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I'm cool with revisions

I was listening to the back catalog of the Lexicon Valley podcast the other day and got to the episode where John McWhorter floats the idea of updating Shakespeare.  To be more specific, he was talking about how some terms and turns of phrase are simply obsolete, and how he thinks having an alternate, slightly-modernized version of each play would make Shakespeare more accessible to modern audiences.

I am 100% onboard with that plan.  McWhorter mentioned in the podcast itself how he's been victim to bardolatry in the past and how it manifested one night with a Shakespearean purist giving him a drunken manifesto / impromptu reading to "prove him wrong."  I can empathize.  As both an English teacher and student, I've had my share of frustrations with that sentiment.

It's the same complaint I have with Star Wars, really.  At a certain point, your admiration for a person or a creation can go from "fandom" to "religion," and that's where you start to be blind to very real limitations and flaws.  (And here's where I insert my standard disclaimer: I do not hate Shakespeare nor Star Wars, I think both are important cultural landmarks that merit study and scrutiny, it's cool if you like them, etc.)

In the case of Shakespeare, we often forget that while he was a brilliant poet and wordsmith, he was a terrible storyteller.  Even by English Renaissance standards, his plays take too long to set up conflict.

But the bigger problem I've encountered is that people seem to think Shakespeare is always an ideal choice as an educational tool, even in contexts where he's highly inappropriate.  I keep thinking about a tenth grade class I had to teach that was essentially remedial English.  Half the students were on an IEP, three were ESL students, nearly all of them had behavioral problems of some sort, and we had to go over a unit on rhetorical strategies (e.g., ethos, pathos, and logos).  The way the curriculum wanted us to teach it?  Julius fucking Caeser.

If there was a modern English version of Julius Caeser, I could almost see it working.  (Not that I don't still think a few Epic Rap Battle of History episodes would get the job done in like 20 minutes.)  And when I imagine fools out there trying to convince me that, "Oh, no, no, it is modern English, a modern speaker can totally understand it, you just have to experience it the right way," I want to shove 'em in that class and say, "Good luck with that, asshole."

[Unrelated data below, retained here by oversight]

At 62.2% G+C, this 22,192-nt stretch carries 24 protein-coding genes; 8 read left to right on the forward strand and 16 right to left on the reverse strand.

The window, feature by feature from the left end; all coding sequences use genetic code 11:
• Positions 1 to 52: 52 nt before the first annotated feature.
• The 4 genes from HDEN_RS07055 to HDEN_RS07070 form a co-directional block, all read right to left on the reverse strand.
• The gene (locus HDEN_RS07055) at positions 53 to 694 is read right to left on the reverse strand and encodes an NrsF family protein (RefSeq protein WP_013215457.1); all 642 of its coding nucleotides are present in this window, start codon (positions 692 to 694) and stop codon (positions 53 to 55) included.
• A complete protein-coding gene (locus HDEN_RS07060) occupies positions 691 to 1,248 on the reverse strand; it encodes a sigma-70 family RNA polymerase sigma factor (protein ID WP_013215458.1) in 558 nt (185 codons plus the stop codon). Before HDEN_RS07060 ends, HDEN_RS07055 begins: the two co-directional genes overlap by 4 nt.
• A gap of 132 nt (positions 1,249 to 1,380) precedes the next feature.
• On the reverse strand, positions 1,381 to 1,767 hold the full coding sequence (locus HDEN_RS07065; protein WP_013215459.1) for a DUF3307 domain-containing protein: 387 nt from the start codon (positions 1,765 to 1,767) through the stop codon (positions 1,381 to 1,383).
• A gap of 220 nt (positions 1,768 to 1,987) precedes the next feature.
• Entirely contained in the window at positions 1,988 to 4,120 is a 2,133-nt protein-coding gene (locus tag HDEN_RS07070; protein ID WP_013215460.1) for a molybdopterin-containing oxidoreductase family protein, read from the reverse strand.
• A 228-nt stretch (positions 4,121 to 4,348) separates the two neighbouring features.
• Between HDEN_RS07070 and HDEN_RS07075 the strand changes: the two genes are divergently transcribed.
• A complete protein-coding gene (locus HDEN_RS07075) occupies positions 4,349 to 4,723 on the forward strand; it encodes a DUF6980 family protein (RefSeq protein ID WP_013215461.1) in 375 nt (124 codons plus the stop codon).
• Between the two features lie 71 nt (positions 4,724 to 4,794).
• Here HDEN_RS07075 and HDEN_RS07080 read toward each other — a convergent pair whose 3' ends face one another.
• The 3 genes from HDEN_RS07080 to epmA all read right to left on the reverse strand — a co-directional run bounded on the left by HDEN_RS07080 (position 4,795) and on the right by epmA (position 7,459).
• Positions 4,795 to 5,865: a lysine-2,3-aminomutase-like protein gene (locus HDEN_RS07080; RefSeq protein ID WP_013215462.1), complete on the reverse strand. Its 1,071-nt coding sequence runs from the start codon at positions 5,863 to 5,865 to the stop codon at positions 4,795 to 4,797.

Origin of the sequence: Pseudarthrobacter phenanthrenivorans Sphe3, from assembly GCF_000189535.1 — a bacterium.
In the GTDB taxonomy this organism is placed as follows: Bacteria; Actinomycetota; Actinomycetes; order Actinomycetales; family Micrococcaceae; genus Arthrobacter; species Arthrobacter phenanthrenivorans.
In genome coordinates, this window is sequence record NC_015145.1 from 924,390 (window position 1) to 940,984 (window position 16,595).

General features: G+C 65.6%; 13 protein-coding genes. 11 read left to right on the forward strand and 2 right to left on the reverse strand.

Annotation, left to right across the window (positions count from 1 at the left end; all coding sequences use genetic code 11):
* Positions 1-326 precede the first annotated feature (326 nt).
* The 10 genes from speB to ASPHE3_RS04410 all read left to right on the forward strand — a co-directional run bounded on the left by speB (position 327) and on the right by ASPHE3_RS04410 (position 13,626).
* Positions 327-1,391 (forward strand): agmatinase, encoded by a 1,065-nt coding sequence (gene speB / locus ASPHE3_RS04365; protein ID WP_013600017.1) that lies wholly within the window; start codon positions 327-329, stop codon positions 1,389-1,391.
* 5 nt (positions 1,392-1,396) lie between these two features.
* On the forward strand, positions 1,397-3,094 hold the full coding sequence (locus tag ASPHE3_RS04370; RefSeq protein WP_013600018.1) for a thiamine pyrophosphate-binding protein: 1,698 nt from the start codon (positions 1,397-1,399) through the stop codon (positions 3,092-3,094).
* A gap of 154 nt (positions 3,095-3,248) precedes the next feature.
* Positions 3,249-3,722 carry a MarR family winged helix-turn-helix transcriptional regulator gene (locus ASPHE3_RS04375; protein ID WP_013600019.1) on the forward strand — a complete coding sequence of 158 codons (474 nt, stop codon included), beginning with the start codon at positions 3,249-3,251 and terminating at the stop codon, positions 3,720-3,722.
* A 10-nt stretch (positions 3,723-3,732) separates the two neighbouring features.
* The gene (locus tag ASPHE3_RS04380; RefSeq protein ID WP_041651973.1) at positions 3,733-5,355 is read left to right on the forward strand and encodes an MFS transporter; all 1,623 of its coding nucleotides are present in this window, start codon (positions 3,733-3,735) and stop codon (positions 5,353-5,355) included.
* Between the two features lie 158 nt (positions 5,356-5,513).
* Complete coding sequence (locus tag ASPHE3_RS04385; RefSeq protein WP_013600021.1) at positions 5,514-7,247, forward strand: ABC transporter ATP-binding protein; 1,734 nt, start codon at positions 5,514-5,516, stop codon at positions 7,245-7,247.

The flat-out truth is that Shakespeare wrote his shit hundreds of years ago for a completely different audience with a completely different cultural, historical, social, political, and educational context, and that's not even touching on the language itself.  It's abject nonsense to put that in a curriculum for kids who aren't even totally able to read Harry Potter without assistance.  To suggest otherwise means that you've let your admiration take place of reality.  You've become one of those intelligentsia assholes the rest of us despise.

But then I think about this from the perspective of religion again.  Shakespeare has had hundreds of years of reverence - mostly earned - that has led to his strictest devotees to fear change.  I suspect on some level they think, "Oh my God, what would Bill himself think if we were so rude to his words today?"

And then I think... jeez, if my work was ever so popular and respected that people 400 years from now were debating whether or not to edit it, I'd be so honored I wouldn't care what you do with it.

The truth is, art is not immortal, no matter how much we like to pretend otherwise.  Just like language, we are constantly reinventing authorial intent, assuming that a creation even survives long enough to be studied a century later.  To honor a long-dead artist, simply keep enjoying their work any way you can.

So, let that be a clear, concrete message to any super-devoted fans I might accrue in the 25th century.  If you feel the need to translate my books to your modern tongue, please do.  Go nuts.  I'm for it.  And thank you for caring so much to put in the effort.